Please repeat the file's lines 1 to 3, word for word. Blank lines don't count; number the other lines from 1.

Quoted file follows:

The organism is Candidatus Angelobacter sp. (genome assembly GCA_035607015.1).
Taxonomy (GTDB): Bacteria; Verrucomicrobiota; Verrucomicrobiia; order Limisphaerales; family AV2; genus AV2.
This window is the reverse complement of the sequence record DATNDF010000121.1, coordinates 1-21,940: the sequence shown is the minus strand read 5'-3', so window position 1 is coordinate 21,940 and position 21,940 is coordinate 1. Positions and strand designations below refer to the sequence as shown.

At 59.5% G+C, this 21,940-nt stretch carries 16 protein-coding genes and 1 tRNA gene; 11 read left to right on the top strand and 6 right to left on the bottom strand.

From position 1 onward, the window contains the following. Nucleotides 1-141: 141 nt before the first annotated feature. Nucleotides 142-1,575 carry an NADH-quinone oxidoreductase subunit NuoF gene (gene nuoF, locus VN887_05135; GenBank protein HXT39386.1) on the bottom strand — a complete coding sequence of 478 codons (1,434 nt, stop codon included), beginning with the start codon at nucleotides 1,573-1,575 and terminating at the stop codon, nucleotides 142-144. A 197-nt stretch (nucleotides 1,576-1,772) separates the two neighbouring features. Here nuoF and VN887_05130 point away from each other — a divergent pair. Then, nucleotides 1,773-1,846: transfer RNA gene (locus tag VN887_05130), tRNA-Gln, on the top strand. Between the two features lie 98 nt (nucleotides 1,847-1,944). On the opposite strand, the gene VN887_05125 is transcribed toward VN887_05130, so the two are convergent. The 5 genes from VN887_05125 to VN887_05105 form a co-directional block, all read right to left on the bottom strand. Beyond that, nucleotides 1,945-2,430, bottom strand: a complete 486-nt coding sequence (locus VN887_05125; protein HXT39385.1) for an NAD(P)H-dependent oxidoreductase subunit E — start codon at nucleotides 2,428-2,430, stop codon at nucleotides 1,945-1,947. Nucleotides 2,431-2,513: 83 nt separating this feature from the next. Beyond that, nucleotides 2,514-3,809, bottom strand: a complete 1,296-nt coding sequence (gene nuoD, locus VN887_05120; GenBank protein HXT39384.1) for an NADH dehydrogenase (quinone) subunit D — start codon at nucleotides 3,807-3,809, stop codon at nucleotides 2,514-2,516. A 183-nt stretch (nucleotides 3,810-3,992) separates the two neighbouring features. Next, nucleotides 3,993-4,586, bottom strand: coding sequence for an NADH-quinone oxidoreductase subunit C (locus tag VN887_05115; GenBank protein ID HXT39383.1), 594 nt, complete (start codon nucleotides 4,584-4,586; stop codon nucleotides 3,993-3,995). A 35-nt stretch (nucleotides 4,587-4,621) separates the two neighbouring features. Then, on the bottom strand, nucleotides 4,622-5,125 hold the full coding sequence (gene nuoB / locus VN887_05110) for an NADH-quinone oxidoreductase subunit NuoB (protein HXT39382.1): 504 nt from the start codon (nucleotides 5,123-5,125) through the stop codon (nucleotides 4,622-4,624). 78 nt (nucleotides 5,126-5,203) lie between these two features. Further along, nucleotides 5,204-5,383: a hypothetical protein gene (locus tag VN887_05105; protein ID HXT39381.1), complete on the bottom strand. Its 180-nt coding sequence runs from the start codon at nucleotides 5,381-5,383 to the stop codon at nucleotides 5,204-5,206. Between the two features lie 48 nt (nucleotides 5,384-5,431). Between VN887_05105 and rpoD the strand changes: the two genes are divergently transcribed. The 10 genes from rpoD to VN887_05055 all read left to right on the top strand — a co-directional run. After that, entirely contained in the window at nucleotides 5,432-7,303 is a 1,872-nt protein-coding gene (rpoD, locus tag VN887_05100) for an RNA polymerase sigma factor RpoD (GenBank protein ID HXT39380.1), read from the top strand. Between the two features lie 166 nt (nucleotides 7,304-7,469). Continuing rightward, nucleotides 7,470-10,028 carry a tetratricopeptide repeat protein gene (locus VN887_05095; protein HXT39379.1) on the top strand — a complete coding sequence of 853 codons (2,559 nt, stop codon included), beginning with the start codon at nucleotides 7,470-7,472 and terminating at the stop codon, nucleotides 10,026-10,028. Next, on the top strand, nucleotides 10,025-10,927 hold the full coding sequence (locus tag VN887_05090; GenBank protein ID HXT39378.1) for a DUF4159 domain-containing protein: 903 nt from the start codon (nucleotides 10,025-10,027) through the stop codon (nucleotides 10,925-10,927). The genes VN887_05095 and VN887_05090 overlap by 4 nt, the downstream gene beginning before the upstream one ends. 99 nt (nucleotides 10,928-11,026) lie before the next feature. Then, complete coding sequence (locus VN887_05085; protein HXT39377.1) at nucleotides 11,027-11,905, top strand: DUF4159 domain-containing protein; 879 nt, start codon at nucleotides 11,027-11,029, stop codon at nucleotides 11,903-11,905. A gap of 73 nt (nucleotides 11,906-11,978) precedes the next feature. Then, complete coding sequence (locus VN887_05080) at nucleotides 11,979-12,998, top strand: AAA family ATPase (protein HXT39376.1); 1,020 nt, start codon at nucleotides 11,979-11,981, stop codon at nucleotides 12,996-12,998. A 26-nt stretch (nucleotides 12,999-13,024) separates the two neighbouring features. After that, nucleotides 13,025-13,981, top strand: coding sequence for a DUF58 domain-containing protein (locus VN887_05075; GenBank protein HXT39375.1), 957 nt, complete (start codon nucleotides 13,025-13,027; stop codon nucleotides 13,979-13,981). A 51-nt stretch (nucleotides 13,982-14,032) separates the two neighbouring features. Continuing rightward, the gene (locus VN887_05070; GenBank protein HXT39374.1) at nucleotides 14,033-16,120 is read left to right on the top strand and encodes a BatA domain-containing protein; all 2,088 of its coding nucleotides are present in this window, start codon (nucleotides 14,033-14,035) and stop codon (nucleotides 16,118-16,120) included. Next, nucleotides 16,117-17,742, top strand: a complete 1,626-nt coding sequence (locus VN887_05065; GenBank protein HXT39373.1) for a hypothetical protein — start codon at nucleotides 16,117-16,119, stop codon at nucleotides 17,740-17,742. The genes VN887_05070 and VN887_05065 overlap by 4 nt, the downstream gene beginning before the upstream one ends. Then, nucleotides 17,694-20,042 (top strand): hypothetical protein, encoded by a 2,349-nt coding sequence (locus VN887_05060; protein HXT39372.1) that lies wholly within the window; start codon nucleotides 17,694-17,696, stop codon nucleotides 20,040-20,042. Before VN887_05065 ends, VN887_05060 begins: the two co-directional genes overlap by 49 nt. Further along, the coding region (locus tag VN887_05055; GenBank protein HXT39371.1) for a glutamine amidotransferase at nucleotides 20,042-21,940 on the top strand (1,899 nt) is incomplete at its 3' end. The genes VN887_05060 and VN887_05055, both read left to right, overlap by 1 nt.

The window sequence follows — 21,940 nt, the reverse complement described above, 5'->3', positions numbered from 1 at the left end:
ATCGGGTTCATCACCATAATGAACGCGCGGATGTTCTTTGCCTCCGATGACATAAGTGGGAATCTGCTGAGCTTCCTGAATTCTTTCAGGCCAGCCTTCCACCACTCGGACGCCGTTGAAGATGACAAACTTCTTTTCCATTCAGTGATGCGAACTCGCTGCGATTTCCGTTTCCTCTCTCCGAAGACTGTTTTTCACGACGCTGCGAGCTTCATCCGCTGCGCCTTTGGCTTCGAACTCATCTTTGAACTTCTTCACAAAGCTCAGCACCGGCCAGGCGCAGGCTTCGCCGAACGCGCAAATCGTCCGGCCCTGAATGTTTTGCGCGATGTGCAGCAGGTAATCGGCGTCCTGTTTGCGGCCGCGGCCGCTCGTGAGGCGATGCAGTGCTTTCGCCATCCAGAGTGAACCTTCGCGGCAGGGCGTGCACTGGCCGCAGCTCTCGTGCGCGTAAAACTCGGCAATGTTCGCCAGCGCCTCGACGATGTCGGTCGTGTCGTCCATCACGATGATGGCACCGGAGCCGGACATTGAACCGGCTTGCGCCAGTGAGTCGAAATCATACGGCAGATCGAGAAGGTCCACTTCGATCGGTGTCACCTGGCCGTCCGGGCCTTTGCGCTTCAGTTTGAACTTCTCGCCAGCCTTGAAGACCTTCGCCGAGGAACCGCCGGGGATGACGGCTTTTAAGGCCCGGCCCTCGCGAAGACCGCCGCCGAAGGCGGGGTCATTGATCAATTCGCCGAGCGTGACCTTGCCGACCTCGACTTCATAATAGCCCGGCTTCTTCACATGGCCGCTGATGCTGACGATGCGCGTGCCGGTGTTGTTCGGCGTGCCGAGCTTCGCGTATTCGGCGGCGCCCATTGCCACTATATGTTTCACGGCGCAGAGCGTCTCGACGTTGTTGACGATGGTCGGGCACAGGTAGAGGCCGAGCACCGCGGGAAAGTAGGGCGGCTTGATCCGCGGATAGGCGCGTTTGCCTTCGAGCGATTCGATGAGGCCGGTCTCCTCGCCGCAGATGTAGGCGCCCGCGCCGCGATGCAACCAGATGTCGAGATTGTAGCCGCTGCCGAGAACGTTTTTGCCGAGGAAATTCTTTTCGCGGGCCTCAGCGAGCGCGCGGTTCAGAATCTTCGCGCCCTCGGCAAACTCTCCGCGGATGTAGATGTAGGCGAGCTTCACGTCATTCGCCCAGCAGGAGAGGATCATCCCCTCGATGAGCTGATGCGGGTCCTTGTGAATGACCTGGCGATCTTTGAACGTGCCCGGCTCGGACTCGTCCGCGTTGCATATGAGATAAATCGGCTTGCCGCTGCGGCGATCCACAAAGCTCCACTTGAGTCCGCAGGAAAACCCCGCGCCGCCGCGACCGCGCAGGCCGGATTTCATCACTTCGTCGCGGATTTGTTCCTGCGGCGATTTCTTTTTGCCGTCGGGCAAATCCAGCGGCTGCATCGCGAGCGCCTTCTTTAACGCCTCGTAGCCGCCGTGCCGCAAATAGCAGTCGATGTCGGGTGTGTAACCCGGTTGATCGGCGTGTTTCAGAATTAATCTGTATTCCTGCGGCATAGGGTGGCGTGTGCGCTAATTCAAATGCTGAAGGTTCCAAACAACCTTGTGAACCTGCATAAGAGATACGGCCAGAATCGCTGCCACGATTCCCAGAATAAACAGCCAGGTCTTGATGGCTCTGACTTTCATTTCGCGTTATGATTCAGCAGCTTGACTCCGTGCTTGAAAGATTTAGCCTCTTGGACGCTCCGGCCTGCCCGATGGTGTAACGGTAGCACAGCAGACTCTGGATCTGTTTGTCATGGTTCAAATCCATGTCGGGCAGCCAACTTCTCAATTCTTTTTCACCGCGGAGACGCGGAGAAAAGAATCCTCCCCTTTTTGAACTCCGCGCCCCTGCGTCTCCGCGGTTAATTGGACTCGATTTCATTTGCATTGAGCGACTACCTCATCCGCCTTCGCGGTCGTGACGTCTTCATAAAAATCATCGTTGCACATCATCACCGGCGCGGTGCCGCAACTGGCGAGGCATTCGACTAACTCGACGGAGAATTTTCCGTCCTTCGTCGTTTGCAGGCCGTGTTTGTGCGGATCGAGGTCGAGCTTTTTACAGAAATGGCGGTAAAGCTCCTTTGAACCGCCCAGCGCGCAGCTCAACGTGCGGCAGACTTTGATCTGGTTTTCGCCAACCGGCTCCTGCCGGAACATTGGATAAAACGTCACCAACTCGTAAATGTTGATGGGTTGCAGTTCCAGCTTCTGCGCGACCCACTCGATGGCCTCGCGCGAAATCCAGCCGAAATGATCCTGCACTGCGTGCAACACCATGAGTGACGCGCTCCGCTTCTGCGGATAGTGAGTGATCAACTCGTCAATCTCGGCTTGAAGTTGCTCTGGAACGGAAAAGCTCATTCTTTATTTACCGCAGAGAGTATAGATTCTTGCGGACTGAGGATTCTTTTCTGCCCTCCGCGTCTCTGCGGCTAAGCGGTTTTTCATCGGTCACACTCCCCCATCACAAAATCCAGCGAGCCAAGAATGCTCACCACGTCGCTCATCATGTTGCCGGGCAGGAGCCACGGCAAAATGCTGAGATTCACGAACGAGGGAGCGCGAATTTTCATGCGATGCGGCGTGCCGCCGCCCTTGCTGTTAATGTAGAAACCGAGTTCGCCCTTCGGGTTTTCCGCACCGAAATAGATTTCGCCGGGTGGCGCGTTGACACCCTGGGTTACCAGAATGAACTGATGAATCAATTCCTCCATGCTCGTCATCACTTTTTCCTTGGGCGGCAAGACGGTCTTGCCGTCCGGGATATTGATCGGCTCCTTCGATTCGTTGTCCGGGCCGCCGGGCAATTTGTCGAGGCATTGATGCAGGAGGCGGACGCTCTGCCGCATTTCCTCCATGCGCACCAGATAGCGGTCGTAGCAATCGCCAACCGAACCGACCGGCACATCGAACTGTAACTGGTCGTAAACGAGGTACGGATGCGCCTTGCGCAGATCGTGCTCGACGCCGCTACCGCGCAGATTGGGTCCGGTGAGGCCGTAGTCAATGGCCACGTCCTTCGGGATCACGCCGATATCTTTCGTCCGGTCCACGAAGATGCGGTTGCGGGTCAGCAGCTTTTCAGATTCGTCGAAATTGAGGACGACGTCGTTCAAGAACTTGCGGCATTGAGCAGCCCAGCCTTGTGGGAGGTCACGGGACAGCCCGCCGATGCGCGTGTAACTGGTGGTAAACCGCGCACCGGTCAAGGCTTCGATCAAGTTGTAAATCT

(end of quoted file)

The organism is Candidatus Angelobacter sp. (genome assembly GCA_035607015.1).
Taxonomy (GTDB): Bacteria; Verrucomicrobiota; Verrucomicrobiia; order Limisphaerales; family AV2; genus AV2.
This window is the reverse complement of the sequence record DATNDF010000121.1, coordinates 1-21,940: the sequence shown is the minus strand read 5'-3', so window position 1 is coordinate 21,940 and position 21,940 is coordinate 1. Positions and strand designations below refer to the sequence as shown.